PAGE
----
Jewish Like Me By Jesse Rosenfeld The McGill Daily
The McGill DailyLike most kids growing up Jewish, I loved Israel. I identified with the country and saw my Jewish identity expressed in it. Maybe it was because I found inspiration in an Israeli culture that seemed to focus on youth. I liked how David Ben-Gurion, Israel’s first Prime Minister, referred to the “New Israeli Jew” – strong, committed and independent – as opposed to the idea of a “European Jew” – weak, emasculated, and dependent. Or maybe I wanted to identify with something other than tedious family gatherings in Toronto complete with a grandmother who pinched my cheeks. Either way, as a short, underweight early teen looking to find a form of community and feeling of empowerment, Israel and its image provided me with a feeling of masculinity.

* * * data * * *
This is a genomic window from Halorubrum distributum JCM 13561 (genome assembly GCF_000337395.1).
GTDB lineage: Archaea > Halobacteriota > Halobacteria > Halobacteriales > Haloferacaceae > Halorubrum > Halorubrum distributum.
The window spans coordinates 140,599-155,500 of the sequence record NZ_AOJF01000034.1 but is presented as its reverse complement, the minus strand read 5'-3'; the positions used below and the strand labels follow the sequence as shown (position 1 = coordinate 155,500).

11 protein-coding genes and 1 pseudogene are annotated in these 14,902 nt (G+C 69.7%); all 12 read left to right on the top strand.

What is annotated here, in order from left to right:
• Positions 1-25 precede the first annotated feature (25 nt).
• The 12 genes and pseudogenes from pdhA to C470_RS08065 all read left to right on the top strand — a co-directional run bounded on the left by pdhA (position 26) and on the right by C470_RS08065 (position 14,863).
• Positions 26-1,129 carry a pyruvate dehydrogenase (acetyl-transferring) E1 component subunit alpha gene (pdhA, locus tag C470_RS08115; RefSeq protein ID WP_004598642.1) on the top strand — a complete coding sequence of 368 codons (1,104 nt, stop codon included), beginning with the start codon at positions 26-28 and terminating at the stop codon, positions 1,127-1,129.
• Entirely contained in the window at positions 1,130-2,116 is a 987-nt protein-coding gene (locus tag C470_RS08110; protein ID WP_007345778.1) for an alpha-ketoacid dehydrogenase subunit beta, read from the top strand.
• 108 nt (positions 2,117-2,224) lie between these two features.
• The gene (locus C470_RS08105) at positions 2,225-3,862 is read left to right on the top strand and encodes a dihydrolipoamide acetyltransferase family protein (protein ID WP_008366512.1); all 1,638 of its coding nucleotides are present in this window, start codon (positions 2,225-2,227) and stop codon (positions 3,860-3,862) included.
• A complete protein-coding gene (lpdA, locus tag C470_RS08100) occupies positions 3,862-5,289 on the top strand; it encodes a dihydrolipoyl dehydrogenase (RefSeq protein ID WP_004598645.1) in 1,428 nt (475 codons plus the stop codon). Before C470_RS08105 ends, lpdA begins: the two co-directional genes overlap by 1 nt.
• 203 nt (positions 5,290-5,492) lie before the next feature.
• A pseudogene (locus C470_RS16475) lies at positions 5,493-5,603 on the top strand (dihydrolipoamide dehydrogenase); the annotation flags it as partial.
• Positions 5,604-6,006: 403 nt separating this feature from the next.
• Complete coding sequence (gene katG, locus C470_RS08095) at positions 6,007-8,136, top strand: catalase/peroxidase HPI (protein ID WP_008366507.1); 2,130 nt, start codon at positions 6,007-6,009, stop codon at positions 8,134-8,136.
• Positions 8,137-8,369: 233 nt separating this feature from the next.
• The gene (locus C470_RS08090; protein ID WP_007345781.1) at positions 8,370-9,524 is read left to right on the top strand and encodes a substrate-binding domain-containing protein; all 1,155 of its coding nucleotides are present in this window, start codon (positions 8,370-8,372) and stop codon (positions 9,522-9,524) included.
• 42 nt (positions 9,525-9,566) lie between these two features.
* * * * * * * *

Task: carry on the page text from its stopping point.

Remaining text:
The Israeli myth allowed me to reject the stuffiness of North American Jewish culture while keeping a sense of an imagined community that was still accepted, and even encouraged, by my family and community. As I explored this more, I began to realize that Zionism was synonymous with a violent colonization and occupation of another people.
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